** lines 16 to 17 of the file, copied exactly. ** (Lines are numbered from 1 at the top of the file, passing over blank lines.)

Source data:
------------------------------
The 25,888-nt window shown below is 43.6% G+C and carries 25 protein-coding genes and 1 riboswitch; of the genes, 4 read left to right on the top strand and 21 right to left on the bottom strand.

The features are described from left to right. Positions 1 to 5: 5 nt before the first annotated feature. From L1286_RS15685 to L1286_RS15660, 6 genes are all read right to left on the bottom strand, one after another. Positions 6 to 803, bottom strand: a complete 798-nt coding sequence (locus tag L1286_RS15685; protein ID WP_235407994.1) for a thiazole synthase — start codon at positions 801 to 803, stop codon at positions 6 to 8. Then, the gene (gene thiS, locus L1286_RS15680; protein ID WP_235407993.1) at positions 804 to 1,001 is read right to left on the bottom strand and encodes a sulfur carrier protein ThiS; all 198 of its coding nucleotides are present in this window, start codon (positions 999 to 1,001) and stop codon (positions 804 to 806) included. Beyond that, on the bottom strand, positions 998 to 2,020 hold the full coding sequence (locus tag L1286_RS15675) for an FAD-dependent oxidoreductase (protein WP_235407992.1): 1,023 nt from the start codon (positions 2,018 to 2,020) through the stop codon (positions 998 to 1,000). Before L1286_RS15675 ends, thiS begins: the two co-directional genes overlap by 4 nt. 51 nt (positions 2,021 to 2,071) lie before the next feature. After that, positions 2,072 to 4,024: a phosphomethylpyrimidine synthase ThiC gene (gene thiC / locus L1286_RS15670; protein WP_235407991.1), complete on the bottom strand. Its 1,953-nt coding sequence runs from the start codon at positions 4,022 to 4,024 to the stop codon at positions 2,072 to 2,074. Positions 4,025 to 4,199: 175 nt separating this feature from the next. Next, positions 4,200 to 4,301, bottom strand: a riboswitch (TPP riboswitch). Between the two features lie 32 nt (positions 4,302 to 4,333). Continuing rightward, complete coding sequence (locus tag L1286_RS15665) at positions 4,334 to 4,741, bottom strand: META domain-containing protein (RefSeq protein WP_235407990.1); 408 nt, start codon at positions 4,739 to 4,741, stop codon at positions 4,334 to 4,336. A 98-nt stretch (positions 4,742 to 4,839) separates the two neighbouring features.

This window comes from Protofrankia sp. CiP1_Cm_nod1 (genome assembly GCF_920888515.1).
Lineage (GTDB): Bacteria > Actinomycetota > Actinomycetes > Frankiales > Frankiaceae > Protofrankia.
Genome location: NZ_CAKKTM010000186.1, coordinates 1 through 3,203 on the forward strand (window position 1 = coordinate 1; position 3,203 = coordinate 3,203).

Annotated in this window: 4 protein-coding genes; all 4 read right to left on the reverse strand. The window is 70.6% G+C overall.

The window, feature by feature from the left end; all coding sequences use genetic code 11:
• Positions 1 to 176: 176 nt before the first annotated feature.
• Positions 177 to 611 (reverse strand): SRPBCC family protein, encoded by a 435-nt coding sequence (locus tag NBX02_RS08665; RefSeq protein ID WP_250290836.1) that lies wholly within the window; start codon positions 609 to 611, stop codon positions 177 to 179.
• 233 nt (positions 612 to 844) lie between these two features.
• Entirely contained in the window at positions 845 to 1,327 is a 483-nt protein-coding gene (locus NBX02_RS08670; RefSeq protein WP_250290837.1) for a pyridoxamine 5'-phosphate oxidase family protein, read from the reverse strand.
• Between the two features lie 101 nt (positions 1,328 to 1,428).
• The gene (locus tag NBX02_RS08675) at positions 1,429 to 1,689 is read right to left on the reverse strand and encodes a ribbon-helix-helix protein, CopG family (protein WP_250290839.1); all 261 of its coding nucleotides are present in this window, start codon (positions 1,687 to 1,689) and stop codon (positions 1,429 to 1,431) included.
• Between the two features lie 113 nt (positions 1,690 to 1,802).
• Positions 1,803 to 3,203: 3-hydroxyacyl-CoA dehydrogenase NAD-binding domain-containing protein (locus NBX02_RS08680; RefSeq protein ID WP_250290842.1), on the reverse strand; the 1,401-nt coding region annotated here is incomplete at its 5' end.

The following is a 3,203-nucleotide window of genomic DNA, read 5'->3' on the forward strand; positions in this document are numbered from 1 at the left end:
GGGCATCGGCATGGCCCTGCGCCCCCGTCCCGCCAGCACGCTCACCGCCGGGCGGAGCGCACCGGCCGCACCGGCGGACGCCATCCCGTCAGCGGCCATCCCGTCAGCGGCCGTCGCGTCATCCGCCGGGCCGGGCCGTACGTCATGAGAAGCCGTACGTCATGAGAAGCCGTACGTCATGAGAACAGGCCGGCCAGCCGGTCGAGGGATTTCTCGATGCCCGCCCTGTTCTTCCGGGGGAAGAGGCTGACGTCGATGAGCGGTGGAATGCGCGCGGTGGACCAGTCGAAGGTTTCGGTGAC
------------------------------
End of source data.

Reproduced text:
The following is a 3,203-nucleotide window of genomic DNA, read 5'->3' on the forward strand; positions in this document are numbered from 1 at the left end:
GGGCATCGGCATGGCCCTGCGCCCCCGTCCCGCCAGCACGCTCACCGCCGGGCGGAGCGCACCGGCCGCACCGGCGGACGCCATCCCGTCAGCGGCCATCCCGTCAGCGGCCGTCGCGTCATCCGCCGGGCCGGGCCGTACGTCATGAGAAGCCGTACGTCATGAGAAGCCGTACGTCATGAGAACAGGCCGGCCAGCCGGTCGAGGGATTTCTCGATGCCCGCCCTGTTCTTCCGGGGGAAGAGGCTGACGTCGATGAGCGGTGGAATGCGCGCGGTGGACCAGTCGAAGGTTTCGGTGAC